The global economy is a world of new opportunities, but it's also a confusing place. How confusing? We surveyed members of our reader panel, the Inner Circle, and past Inc. 500 honorees. Entrepreneurs at 449 companies revealed their biggest concerns about doing business abroad. Here, we address the six that were mentioned most frequently.
Labor laws vary from country to country, but for the most part, you'll find that regulations are far stricter overseas. In the United States, employers enjoy considerable flexibility in hiring and firing. But in the European Union and much of South America, organized labor is much stronger and employers are legally obligated to consult with employee representatives, often a union or works council, before relocating an office, conducting layoffs, or even discontinuing a product line, says Aaron Schindel, a lawyer in the New York City office of the firm Proskauer Rose. Worker benefits also are more extensive, with many countries mandating that employers provide a month of paid vacation and mandatory bonuses, such as the Mexican aguinaldo--roughly equal to three weeks' wages paid right before Christmas. Severance for fired workers also tends to be far more generous. To take one extreme example, employers in Sierra Leone are required to pay displaced workers up to six years' annual salary. The lesson here is that the math that seems to make offshoring attractive often is incomplete. Hourly labor costs may be relatively low. "But other costs of exit can bring the overall costs right back to where they would be in the United States," says Lance Compa, who teaches labor law at Cornell University.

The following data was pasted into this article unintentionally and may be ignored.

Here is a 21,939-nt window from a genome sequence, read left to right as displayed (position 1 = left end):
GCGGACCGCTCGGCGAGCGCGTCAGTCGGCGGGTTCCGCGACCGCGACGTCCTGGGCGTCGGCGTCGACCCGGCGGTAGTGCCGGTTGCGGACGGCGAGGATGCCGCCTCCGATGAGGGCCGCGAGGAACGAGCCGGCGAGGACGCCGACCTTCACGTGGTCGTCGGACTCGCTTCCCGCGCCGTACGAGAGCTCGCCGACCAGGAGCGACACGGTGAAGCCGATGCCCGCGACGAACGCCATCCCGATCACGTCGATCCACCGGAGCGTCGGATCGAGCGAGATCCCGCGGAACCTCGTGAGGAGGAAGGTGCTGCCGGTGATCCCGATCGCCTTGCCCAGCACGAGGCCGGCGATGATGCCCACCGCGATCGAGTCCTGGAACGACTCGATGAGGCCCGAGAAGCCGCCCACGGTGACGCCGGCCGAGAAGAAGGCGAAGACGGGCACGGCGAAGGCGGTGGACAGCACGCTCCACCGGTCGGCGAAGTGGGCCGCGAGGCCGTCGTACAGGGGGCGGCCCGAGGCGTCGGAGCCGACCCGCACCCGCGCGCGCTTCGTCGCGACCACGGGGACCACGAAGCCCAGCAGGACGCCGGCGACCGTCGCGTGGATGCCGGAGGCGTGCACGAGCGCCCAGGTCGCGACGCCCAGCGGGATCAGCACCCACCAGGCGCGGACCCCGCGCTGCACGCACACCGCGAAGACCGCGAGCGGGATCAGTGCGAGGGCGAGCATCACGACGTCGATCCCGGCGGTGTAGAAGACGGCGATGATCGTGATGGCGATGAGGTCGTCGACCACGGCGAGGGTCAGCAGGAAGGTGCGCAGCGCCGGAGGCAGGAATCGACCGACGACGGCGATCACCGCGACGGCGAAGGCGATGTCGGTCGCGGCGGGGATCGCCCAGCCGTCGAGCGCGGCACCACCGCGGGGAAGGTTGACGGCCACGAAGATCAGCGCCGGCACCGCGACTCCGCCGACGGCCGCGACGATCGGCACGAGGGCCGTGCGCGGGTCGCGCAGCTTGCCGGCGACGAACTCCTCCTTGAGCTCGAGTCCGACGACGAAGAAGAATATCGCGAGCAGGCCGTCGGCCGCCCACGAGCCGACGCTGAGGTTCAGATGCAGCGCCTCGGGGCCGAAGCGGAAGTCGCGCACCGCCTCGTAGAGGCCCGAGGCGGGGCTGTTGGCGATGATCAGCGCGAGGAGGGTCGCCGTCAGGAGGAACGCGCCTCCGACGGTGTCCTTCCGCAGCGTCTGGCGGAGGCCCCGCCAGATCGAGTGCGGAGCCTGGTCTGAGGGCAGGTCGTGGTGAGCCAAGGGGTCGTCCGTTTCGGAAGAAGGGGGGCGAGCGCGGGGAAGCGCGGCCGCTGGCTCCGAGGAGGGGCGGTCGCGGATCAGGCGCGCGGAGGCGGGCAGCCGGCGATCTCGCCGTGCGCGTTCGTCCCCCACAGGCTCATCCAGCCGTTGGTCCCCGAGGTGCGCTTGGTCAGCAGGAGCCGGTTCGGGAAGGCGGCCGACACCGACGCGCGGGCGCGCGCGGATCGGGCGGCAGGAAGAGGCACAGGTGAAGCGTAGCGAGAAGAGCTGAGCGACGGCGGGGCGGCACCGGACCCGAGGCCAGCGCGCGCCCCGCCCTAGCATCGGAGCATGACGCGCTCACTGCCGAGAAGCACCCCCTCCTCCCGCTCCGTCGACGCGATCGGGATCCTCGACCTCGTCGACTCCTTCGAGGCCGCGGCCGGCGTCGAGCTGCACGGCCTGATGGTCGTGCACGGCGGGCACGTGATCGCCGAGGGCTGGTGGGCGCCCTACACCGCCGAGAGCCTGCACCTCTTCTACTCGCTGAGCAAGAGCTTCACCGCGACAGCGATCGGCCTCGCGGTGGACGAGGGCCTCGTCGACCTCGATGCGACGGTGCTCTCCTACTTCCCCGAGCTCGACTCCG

On the other hand, you'll likely catch a break when it comes to health care. Most countries offer workers universal health insurance funded in part by payroll taxes or employer insurance contributions. The rates can be high, but in many cases foreign payroll taxes cost employers less than rising insurance premiums in the United States.
Ultimately, you should have a patent in every country in which you do business. U.S. patents are not enforceable overseas. And in most foreign countries, you forfeit your intellectual property rights if you publicly disclose an invention or technology without a patent. In other words, the instant you begin talking about your widget--even at an informal sales call or trade show--you expose yourself to the threat of knockoffs and will have no ability to seek restitution. "It's an easy one to miss," says Constance Bagley, a professor at the Harvard Business School. "And once you blow it, you can't recover."
The problem is that few companies want to go to the expense and hassle of filing for an international patent--which runs about $5,000 per country-- before they're certain they've found a viable market. One option is to file with the Patent Cooperation Treaty under the United Nations World Intellectual Property Organization, says John Lanza, an attorney at the Boston office of the firm Choate Hall & Stewart. A PCT filing, which costs between $3,000 and $6,000, can preserve your right to patent your product in most major nations for up to 30 months. That will allow you to explore multiple markets before shelling out for foreign patents and to seek recourse if your product is knocked off in the meantime.
The boogeyman of IP theft, of course, is one of the world's most attractive new markets-- China. One way to protect yourself there, according to Ted C. Fishman, the author of China Inc., is via a licensing agreement with a Chinese business partner that requires a healthy upfront payment to you. You can also negotiate for the right to adopt any improvement made in China on your technology or process. These concessions can help make up the revenue you expect to lose to knockoffs. It's not exactly justice, but it's something.